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News Release USDL: 95-200
Friday, June 2, 1995
Contact: Susan Hall Fleming, (202) 219-8151

Osha Plans June 15 Science-Policy Panel To Discuss Respirator Selection Issues

The Occupational Safety and Health Administration (OSHA) is convening a science-policy panel to consider assigned protection factors for respirators on June 15 during hearings on its respiratory protection proposal, the agency announced today.

Assigned protection factors (APFs) are numbers given to classes of respirators (such as half-mask or powered air purifying respirators) that indicate the anticipated maximum protection the respirator can provide. Thus, a respirator with an APF of 10 could be expected to protect a worker exposed to air concentrations of up to 10 times the permissible exposure level for a particular toxic chemical.

OSHA is updating its respiratory protection standard to reflect changes in methodology and technology that have occurred since the existing standard was adopted in 1971. The agency estimates the new proposal would prevent up to 550 cancer deaths and as many as 6,900 illnesses each year. Approximately 3.6 million workers at more than 650,000 workplaces would be covered under the proposal.

An OSHA official will chair the panel, which will include an additional OSHA representative and six parties who have already signed up to testify on APFs. The parties invited by OSHA to participate in the panel will choose their own representatives and need not limit their choices to individuals previously identified as witnesses. OSHA expects that panel members will be technical experts who are willing to exchange views "on the record" in a constructive manner.

The panel will discuss the relative merits of various classification systems such as those developed by the National Institute for Occupational Safety and Health (NIOSH) and the voluntary American National Standards Institute (ANSI) and others. OSHA is seeking the fullest possible airing of this issue to ensure a complete record on APFs.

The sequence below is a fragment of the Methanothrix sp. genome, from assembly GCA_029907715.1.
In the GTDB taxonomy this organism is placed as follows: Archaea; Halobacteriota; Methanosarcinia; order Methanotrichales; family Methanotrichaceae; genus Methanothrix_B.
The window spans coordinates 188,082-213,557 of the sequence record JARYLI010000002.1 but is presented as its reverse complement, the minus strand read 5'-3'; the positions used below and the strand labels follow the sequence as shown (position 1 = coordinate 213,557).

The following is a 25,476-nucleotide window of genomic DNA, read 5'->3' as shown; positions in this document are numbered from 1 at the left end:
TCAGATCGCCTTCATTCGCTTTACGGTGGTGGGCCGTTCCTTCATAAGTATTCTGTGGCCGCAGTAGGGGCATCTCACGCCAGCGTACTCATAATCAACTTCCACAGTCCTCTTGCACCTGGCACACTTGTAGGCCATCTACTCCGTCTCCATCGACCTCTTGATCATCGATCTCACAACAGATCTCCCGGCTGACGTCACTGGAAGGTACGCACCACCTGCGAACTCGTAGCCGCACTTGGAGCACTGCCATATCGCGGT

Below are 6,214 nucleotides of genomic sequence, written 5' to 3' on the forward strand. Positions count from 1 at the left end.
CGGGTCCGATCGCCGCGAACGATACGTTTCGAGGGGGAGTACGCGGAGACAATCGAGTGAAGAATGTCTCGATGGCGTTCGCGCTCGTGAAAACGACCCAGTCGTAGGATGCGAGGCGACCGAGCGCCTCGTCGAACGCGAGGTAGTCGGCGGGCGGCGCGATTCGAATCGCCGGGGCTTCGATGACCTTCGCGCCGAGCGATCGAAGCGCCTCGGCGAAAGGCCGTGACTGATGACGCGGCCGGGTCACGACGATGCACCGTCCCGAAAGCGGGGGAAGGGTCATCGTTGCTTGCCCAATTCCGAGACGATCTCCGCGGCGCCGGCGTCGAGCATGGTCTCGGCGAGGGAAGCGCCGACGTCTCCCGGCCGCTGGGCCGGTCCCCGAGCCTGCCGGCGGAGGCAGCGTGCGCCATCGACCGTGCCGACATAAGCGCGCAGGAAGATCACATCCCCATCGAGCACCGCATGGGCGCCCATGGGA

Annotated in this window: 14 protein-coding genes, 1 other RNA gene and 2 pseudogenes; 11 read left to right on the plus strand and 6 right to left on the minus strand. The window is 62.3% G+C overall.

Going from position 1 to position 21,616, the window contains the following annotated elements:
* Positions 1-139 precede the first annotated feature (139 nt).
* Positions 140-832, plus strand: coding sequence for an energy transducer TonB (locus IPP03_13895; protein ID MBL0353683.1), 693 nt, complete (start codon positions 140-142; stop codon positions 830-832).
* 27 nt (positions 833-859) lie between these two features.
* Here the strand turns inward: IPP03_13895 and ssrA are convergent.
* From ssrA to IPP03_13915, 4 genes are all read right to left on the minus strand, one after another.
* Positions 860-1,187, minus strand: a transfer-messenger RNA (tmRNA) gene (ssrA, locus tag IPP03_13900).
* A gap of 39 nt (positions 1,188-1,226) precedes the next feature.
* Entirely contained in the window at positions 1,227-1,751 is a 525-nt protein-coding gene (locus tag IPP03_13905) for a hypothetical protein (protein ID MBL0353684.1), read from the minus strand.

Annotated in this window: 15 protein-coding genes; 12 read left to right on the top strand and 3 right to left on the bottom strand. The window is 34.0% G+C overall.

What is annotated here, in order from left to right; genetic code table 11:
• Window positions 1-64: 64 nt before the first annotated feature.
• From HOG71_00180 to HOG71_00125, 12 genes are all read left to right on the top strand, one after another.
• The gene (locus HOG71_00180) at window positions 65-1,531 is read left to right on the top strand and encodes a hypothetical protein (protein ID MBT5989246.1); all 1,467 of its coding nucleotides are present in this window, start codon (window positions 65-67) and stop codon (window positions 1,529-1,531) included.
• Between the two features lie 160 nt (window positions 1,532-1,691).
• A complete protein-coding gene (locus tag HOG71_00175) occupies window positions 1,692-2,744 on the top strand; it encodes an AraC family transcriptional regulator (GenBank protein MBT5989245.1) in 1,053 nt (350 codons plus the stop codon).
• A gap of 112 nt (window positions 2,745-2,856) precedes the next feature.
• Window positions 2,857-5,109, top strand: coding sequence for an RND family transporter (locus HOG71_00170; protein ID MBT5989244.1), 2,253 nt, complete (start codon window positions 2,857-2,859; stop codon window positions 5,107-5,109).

Through the panel discussion OSHA hopes to gain a variety of perspectives on the uncertainties surrounding the choice of APFs so that the agency can determine whether and how to set an APF for each respirator class in the final respiratory protection rule. During the panel session, panel members and hearing participants will focus on the agenda issues and will be asked to refrain from repeating testimony provided at other times during the hearing.

Specific issues the panel will address include: the validity of results obtained from available protection factor studies; the range of statistical uncertainty and person-to- person variability surrounding the results of these studies; correlations between study results; identification/specification of procedures and protocols that should be used in determining APFs; and science-policy issues on the role of protection factors in a required selection logic.

Hearings on the November 15, 1994 proposal start June 6, 1995, beginning at 9:00 a.m. each day in the auditorium of the Frances Perkins Building, 200 Constitution Ave., N.W., Washington, D.C. 20210. They will continue through at least June 20, 1995.

The proposal would require employers to develop a written respiratory program, establish appropriate procedures for respirator selection, provide medical evaluation for employees wearing respirators, conduct proper respirator fit testing, set procedures for using and maintaining respirators, train employees and evaluate the effectiveness of the respiratory protection program.

In addition, the proposal would revise respirator provisions covering the selection and use of certified respirators contained in other OSHA standards.

OSHA's announcement on the convening of the scientific panel for the respiratory protection hearing testimony appeared in the May 25 Federal Register.


Archive Notice - OSHA Archive

NOTICE: This is an OSHA Archive Document, and may no longer represent OSHA Policy. It is presented here as historical content, for research and review purposes only.

OSHA News Release - (Archived) Table of Contents

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